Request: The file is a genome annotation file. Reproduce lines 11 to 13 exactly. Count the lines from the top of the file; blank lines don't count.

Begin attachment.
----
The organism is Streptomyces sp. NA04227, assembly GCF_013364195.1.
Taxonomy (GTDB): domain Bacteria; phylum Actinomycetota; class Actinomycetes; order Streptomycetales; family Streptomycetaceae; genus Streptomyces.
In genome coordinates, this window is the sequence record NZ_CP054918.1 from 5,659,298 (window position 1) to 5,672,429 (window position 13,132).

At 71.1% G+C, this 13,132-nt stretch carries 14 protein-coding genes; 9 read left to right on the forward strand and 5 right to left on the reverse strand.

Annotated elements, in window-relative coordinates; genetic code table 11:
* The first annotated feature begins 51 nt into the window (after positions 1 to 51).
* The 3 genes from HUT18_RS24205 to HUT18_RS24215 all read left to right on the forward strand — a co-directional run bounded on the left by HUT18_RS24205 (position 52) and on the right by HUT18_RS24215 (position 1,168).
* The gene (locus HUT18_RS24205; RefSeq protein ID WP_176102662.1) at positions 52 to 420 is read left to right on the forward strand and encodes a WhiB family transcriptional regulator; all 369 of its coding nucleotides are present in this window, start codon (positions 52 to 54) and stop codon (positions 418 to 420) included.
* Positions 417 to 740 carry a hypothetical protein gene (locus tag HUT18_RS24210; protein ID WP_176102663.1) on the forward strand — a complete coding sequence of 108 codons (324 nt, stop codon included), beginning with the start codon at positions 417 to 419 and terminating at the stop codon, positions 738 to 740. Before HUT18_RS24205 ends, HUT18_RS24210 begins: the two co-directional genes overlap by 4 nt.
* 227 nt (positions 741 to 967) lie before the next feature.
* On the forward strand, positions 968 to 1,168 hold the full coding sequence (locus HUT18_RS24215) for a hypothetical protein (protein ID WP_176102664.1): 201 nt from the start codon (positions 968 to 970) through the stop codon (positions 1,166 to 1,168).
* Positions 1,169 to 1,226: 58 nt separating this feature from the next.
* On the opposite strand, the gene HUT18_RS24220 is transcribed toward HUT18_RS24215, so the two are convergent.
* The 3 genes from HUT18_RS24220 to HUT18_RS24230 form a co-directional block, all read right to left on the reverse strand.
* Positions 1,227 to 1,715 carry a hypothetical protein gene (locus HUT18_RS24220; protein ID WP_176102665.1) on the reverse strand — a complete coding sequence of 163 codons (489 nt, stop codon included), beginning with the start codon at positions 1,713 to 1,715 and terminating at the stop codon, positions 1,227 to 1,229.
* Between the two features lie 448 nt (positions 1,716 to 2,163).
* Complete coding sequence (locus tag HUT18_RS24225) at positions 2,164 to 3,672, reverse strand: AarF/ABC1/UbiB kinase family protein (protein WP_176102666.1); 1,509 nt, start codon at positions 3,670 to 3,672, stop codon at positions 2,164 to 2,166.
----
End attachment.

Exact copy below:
* On the forward strand, positions 968 to 1,168 hold the full coding sequence (locus HUT18_RS24215) for a hypothetical protein (protein ID WP_176102664.1): 201 nt from the start codon (positions 968 to 970) through the stop codon (positions 1,166 to 1,168).
* Positions 1,169 to 1,226: 58 nt separating this feature from the next.
* On the opposite strand, the gene HUT18_RS24220 is transcribed toward HUT18_RS24215, so the two are convergent.